“But we do see Jesus--made lower than the angels for a short time
so that by God's grace He might taste death for everyone—
crowned with glory and honor because of His suffering in death.“
As a historian, my friend “in the valley” kept nearly everything you could imagine. If you have ever watched one of those hoarding television shows, you can imagine the chaos. Moving his belongings out of his home of 25 years was a dark and trying experience.
I finally emptied what remains into his double-wide storage shed, cringing at the job that remains before me. I am beyond exhausted. My personal and professional lives are unraveling after months of putting things off. The pressure is intense.
While I have one foot in the previous lesson, and one foot in the present, I trust God and the path that He has chosen for my ultimate good and His glory. I have peace and joy knowing I am right where He wants me to be: in the power of sanctification.
The following excerpt titled “Jesus Tasting Death for Every Man” is from Andrew Murray’s classic The Holiest of All:
HERE we have the one great reason why it was meet that Jesus should be made a little lower than the angels. It was that He might taste death for every man. In the counsel of divine grace, and in the great plan of redemption, this was one of the first objects of the incarnation—the birth was for the sake of the death. Without that wonderful birth,—THE WORD, that was God, made flesh,—the death would not have profited us. Without that wonderful birth the death would have availed us little.
What God hath joined together let no man put asunder. Let us beware of exalting the one at the expense of the other. The birth and the death are two inseparable parts of the one process by which He was perfected as the Firstborn from the dead, and became our Deliverer and King. The humanity and humiliation of Jesus was needful for His death for or on behalf of every man.
And what was the meaning of this death? And wherein lies its efficacy? In Scripture there is a twofold aspect in which the death of Christ, as our Head, is set before us. The one is that He died for sin, bearing its curse, and suffering death as God's righteous judgment on account of it. His death opened up the way to God for us. It did for us what we cannot and need not do; it wrought out a finished salvation, which we have but to accept and repose upon.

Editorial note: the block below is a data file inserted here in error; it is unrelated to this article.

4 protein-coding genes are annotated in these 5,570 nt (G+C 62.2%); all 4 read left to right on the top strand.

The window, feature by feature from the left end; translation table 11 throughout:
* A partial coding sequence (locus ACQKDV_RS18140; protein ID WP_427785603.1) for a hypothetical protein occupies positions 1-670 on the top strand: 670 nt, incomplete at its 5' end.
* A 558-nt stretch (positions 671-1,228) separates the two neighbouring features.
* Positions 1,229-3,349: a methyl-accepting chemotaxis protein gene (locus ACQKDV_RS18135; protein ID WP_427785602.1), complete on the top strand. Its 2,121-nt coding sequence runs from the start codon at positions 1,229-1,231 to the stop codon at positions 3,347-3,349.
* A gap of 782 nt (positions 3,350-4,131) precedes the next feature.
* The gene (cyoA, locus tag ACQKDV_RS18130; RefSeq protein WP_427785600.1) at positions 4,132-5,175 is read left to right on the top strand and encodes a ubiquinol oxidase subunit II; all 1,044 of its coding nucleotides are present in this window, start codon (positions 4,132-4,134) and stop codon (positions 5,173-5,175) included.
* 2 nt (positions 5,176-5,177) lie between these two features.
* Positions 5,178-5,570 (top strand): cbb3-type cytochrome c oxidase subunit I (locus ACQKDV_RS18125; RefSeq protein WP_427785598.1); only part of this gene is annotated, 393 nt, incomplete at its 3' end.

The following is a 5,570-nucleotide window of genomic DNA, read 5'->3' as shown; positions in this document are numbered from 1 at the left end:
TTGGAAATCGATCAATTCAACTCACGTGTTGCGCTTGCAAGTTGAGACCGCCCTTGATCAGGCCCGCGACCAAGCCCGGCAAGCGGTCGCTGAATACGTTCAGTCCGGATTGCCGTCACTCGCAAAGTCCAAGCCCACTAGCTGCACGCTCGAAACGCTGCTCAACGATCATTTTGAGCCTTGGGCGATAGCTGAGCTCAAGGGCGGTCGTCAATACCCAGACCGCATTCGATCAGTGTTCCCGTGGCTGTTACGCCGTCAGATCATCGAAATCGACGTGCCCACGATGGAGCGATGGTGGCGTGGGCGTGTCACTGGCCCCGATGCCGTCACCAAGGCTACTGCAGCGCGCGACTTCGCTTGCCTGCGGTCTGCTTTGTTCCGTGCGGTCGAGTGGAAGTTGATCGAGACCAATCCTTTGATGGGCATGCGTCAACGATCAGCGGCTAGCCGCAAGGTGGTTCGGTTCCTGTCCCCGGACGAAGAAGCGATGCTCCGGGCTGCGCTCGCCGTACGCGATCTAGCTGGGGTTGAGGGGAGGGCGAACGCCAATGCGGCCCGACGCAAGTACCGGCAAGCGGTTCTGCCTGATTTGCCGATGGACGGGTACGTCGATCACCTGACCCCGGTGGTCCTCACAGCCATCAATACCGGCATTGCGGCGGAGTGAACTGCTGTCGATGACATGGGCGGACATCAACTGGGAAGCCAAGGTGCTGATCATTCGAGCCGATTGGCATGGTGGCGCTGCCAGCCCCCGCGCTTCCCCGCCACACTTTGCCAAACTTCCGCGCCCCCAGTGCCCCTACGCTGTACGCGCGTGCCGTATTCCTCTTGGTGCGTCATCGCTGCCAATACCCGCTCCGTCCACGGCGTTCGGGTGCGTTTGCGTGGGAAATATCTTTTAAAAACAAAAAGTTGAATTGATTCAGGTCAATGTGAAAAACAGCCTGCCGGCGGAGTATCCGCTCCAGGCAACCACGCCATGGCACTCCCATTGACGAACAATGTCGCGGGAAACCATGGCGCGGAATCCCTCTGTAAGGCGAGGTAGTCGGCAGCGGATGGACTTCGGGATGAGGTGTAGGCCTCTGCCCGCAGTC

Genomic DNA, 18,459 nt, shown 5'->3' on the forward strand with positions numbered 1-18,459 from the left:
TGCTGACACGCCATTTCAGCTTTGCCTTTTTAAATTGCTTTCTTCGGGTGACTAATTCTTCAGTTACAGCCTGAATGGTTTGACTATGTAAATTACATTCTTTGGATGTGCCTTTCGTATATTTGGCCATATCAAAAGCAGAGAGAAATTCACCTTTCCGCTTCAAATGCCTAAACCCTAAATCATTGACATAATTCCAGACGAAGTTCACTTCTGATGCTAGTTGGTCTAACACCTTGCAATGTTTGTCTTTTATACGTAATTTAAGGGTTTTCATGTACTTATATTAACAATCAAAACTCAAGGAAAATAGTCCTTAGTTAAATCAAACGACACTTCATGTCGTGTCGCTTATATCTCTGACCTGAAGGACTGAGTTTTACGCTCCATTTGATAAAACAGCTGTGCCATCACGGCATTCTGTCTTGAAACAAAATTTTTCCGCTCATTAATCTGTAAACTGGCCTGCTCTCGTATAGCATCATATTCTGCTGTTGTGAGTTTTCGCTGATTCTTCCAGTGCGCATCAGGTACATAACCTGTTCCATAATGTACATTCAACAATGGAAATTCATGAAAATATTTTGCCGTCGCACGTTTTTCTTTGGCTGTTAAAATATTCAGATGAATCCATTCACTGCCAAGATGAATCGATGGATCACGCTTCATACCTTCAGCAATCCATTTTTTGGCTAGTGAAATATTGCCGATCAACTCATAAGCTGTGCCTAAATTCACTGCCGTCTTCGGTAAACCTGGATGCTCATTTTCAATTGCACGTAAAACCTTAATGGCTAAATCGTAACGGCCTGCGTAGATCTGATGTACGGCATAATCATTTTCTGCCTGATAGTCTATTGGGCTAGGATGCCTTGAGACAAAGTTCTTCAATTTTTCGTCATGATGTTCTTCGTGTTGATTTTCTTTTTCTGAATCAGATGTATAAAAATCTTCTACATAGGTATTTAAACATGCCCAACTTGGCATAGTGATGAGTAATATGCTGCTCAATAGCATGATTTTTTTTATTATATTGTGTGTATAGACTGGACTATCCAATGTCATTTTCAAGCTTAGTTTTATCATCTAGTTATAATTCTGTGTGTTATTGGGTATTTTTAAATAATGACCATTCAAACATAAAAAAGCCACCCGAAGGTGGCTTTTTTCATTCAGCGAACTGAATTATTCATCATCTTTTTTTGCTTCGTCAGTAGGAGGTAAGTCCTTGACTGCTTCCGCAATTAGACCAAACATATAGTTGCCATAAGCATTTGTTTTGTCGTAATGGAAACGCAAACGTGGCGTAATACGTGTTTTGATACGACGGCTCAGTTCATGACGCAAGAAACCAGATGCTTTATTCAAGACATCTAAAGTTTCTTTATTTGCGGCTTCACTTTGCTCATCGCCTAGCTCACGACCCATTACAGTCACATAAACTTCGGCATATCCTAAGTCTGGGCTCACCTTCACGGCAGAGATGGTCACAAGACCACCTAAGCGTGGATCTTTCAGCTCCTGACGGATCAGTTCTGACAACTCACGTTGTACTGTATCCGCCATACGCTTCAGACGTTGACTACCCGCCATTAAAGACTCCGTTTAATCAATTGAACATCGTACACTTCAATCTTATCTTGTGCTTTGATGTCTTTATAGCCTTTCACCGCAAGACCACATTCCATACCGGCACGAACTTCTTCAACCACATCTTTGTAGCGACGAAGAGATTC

According to the other aspect, He died to sin. His death was a proof of His resistance to sin and its temptation, of His readiness rather to give up life than yield to sin; a proof that there is no way of being entirely free from the flesh and its connection with sin, but by yielding the old life to death, in order to receive afresh and direct from God a life entirely new. In this view His death was an act of infinite moral and spiritual value,—the consummation of the work God wrought when He perfected Him through suffering.
The former aspect, the death for sin on our behalf, has its value from the second, which reveals what constitutes its true nature and power. And, even so, the faith in the death for sin, must lead us into the death to sin. The one view is that of substitution: Christ doing what l cannot do. The other that of fellowship: Christ working in me what I see in Himself. The former is a finished work, and gives me boldness at once and forever to trust God. The latter is the power of sanctification, as the death and the life of Christ work in me.